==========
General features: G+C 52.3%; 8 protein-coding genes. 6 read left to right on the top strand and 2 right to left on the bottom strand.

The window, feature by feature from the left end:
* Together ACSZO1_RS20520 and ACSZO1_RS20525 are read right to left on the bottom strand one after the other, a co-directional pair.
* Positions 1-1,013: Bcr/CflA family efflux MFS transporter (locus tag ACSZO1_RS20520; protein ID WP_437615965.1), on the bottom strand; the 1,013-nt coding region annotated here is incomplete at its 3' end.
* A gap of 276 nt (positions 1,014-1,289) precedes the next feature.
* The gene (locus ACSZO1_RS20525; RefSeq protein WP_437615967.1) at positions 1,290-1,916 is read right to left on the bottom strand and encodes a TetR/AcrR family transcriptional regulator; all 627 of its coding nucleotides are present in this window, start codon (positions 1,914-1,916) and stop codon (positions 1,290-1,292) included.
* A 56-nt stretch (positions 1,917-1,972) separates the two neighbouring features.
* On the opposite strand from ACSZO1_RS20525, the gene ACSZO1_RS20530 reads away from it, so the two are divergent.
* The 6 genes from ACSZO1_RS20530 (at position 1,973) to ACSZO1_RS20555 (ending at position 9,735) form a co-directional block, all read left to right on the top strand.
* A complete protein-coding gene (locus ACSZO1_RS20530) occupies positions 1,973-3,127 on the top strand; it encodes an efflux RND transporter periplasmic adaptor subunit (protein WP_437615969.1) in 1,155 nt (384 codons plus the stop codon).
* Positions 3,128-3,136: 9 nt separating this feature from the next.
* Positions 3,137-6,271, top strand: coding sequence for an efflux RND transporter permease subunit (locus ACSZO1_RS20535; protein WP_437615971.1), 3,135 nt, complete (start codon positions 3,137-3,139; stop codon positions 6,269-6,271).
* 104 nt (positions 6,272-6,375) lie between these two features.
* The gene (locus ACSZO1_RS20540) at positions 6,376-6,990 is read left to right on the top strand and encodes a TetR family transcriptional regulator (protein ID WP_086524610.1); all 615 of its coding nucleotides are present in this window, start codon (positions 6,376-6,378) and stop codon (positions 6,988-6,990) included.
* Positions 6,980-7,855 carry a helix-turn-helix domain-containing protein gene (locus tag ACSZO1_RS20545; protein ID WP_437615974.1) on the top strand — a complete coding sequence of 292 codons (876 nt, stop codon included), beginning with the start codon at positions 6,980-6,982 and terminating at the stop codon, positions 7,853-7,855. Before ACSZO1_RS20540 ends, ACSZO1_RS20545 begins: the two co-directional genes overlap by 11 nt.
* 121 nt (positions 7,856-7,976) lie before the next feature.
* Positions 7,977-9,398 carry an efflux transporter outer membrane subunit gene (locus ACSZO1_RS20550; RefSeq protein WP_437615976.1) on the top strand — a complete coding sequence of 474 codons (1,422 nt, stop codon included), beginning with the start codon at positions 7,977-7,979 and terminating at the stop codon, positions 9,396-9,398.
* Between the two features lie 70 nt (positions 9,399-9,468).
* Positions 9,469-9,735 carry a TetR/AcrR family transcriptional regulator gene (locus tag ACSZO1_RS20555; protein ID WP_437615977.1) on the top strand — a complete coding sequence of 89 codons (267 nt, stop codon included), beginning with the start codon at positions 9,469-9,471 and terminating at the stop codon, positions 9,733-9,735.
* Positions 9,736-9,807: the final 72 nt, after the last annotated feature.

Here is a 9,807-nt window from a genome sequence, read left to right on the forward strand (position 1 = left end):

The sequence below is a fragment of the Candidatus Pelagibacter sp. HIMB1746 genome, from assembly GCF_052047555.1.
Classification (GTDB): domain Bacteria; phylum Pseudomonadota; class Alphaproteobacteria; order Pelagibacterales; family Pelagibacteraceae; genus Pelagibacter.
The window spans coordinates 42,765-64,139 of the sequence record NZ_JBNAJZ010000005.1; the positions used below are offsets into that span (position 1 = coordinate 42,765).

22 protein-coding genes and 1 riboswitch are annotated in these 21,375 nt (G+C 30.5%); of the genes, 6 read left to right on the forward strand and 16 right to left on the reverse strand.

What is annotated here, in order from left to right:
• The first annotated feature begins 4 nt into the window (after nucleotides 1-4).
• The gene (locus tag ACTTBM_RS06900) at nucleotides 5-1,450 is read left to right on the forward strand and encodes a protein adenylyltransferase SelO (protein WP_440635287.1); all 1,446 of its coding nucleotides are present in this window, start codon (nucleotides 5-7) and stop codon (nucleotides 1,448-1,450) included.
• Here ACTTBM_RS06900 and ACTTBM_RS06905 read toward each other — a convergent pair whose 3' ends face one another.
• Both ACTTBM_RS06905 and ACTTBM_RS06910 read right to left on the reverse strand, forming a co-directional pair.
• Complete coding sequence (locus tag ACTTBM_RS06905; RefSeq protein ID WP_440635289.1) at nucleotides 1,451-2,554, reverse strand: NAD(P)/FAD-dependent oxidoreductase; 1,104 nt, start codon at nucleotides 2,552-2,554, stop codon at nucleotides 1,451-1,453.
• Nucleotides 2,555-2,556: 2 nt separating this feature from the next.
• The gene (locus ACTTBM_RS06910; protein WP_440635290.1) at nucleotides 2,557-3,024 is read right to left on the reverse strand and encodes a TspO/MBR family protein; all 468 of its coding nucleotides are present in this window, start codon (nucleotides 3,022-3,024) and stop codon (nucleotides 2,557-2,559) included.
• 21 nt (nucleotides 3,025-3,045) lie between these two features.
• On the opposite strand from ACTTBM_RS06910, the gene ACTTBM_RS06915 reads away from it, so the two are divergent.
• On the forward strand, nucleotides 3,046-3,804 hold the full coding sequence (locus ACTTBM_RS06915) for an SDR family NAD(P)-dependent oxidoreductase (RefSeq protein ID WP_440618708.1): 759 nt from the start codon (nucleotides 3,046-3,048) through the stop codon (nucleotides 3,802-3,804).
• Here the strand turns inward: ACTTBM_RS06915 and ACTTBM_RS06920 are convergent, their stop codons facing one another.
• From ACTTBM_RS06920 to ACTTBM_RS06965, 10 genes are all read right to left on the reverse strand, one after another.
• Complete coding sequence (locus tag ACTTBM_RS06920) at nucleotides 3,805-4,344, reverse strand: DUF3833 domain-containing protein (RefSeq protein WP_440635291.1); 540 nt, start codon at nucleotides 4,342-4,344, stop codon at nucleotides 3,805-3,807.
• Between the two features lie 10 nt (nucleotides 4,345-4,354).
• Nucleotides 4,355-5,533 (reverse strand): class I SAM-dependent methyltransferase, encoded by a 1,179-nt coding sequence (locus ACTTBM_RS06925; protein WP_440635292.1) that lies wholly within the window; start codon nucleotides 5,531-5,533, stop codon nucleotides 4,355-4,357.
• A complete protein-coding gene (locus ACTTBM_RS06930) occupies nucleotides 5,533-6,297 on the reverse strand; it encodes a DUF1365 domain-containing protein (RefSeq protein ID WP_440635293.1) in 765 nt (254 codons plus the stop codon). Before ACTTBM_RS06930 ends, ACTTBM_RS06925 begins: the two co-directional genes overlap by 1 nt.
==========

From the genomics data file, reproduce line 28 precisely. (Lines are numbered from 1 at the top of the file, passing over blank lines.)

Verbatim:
• The gene (locus tag ACTTBM_RS06900) at nucleotides 5-1,450 is read left to right on the forward strand and encodes a protein adenylyltransferase SelO (protein WP_440635287.1); all 1,446 of its coding nucleotides are present in this window, start codon (nucleotides 5-7) and stop codon (nucleotides 1,448-1,450) included.